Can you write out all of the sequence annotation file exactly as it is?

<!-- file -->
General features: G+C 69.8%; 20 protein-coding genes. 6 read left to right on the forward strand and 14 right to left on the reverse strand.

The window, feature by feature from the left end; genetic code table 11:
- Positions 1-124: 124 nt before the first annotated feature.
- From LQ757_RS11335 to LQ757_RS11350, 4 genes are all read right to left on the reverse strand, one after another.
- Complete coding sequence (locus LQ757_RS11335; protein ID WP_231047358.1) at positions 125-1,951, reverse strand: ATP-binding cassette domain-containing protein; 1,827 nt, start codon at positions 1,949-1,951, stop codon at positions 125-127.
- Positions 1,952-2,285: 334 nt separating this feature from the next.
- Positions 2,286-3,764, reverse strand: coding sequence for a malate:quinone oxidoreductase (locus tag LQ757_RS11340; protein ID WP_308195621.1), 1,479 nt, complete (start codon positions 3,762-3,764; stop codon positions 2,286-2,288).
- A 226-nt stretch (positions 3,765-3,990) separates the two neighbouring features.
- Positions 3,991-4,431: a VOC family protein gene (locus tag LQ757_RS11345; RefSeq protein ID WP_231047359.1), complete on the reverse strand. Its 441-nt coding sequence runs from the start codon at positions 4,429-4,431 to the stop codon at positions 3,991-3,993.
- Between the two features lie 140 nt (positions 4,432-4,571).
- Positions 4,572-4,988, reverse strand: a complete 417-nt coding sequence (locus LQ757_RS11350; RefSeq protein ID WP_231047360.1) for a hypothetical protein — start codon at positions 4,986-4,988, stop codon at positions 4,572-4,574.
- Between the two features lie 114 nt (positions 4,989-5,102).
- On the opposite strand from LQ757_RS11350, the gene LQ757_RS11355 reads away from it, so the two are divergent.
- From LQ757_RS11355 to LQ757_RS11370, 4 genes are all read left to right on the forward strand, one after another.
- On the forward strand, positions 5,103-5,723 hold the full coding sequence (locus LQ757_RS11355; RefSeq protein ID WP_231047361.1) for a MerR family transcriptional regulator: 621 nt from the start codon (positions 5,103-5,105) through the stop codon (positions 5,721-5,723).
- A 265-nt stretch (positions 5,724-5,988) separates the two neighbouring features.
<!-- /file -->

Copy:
General features: G+C 69.8%; 20 protein-coding genes. 6 read left to right on the forward strand and 14 right to left on the reverse strand.

The window, feature by feature from the left end; genetic code table 11:
- Positions 1-124: 124 nt before the first annotated feature.
- From LQ757_RS11335 to LQ757_RS11350, 4 genes are all read right to left on the reverse strand, one after another.
- Complete coding sequence (locus LQ757_RS11335; protein ID WP_231047358.1) at positions 125-1,951, reverse strand: ATP-binding cassette domain-containing protein; 1,827 nt, start codon at positions 1,949-1,951, stop codon at positions 125-127.
- Positions 1,952-2,285: 334 nt separating this feature from the next.
- Positions 2,286-3,764, reverse strand: coding sequence for a malate:quinone oxidoreductase (locus tag LQ757_RS11340; protein ID WP_308195621.1), 1,479 nt, complete (start codon positions 3,762-3,764; stop codon positions 2,286-2,288).
- A 226-nt stretch (positions 3,765-3,990) separates the two neighbouring features.
- Positions 3,991-4,431: a VOC family protein gene (locus tag LQ757_RS11345; RefSeq protein ID WP_231047359.1), complete on the reverse strand. Its 441-nt coding sequence runs from the start codon at positions 4,429-4,431 to the stop codon at positions 3,991-3,993.
- Between the two features lie 140 nt (positions 4,432-4,571).
- Positions 4,572-4,988, reverse strand: a complete 417-nt coding sequence (locus LQ757_RS11350; RefSeq protein ID WP_231047360.1) for a hypothetical protein — start codon at positions 4,986-4,988, stop codon at positions 4,572-4,574.
- Between the two features lie 114 nt (positions 4,989-5,102).
- On the opposite strand from LQ757_RS11350, the gene LQ757_RS11355 reads away from it, so the two are divergent.
- From LQ757_RS11355 to LQ757_RS11370, 4 genes are all read left to right on the forward strand, one after another.
- On the forward strand, positions 5,103-5,723 hold the full coding sequence (locus LQ757_RS11355; RefSeq protein ID WP_231047361.1) for a MerR family transcriptional regulator: 621 nt from the start codon (positions 5,103-5,105) through the stop codon (positions 5,721-5,723).
- A 265-nt stretch (positions 5,724-5,988) separates the two neighbouring features.